From the corner summerhouse set in the wall,

the towering lime trees between the canals –

at the eastern end of the formal garden –

are still leafless, like jet lace work, like nets

disentangling, against the light blue skies

and the white, driven, cumulus clouds of March.


This was a medium-sized business. They made

their money the usual gentry way from rents

plus coal, were typically self-sufficient,

using and selling their managed timber,

were unusually innovative in

hydraulic projects, exploiting Afon Ddu,

the stream that flows through the estate, named black

for the coal dust gathering in its bed.

The pit they owned was a couple of miles

away, its slagheap, now greening, still

clearly visible from the west front.

Factories took the small tenant farmers, wars

the gardeners and nationalisation

literally undermined the house. The last squire –

Oxbridge, of course, then priest manqué, thespian,

war service, holiday tour courier

before inheriting –  bequeathed house, gardens,

park, his redundant patrimony,

to the National Trust’s service industry

of conservation, crafts and carrot cake.


In October when the apples and the pears,

in all their traditional varieties,

have been harvested and the grounds are full

of diverse families and music plays,

there is a sense of something shared – not a

common culture but a moment of ease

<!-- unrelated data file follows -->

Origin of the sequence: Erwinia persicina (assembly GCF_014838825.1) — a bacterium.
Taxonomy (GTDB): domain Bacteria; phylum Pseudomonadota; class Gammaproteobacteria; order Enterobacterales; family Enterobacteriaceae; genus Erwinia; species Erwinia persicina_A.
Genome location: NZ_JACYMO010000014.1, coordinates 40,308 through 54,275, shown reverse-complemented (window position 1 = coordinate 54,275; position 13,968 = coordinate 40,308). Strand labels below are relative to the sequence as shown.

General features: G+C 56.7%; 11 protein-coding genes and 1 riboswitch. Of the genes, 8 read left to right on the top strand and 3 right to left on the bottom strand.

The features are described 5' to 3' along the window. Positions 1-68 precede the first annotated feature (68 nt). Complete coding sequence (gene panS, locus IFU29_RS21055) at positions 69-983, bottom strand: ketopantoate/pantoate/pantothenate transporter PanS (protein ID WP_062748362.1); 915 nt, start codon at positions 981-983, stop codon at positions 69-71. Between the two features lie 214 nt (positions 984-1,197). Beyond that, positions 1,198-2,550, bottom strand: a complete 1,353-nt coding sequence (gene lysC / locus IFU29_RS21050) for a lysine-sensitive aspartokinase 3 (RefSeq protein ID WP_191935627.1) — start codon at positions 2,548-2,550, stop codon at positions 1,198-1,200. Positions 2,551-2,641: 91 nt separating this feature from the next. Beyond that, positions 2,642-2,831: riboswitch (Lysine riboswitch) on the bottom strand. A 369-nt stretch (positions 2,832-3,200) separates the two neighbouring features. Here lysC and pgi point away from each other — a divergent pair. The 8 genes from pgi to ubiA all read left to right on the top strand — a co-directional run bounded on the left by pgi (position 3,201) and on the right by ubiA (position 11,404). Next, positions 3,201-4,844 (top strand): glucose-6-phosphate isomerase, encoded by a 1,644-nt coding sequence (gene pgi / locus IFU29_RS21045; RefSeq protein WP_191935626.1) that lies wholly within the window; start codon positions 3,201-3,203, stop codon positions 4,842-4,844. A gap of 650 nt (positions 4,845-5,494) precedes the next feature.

and tranquillity, an event of order

and fruition before the sweet dusk enfolds.




  1. #1 by Toni Roberts - March 24th, 2013 at 23:03

    I LOVE your poetry. Extremely brilliant writer, articulate and metaphorically beautiful. You definitely have an admirer. I can’t wait to see more! Toni Anderson Roberts/Author of a children’s faith based poetry book titled ‘A Kite Named Jack and Other Rhymes’ featured on Amazon, Barnes and Noble, and ITunes. I would love to have a signed copy (and willing to pay) of some of your poetry. My grandfather was from Wales, my mother and grandmother from England. Your poetry inspires me to write even better as I have just started on my second book. Please do stay in touch! I am a new author and just had a huge spread in the newspaper and my writing doesn’t come even close to this as far as I am concerned.

  2. #2 by Mary Clark - March 26th, 2013 at 01:48

    Alliterative, well paced. And concise:

    Factories took the small tenant farmers, wars
    the gardeners and nationalisation
    literally undermined the house.

    This is poetry with style and meaning.

  3. #3 by John Huddart - March 28th, 2013 at 00:53

    This is another favourite – Erddig, a lovely house – not grand, comfortable, earning its way – and how it manages a transition from its early life as a centre for the local economy to a place of leisure and quiet regeneration.

    And the Larkinesque [like ‘Show Saturday’, that jibe at the Trust!] love of life’s continuities and destinations, which are this, but not quite that, but are still palpable……you say it much better in that exquisite celebration of autumnal visiting – and the “sweet dusk enfolds.” Lovely ending!

    Right on form.

  4. #4 by Doreen Levin - October 6th, 2014 at 20:08

    What a beautiful poem! It gives such an interesting poetic account of all the changes in the life of a stately home in Wales. My father was in the RAF during World War 11, and stationed in Llandudno (sorry if I have misspelt it), and your poem reminds me of all the changes made through nationalisation all over the British Isles. I just couldn’t resist responding immediately. Best wishes.

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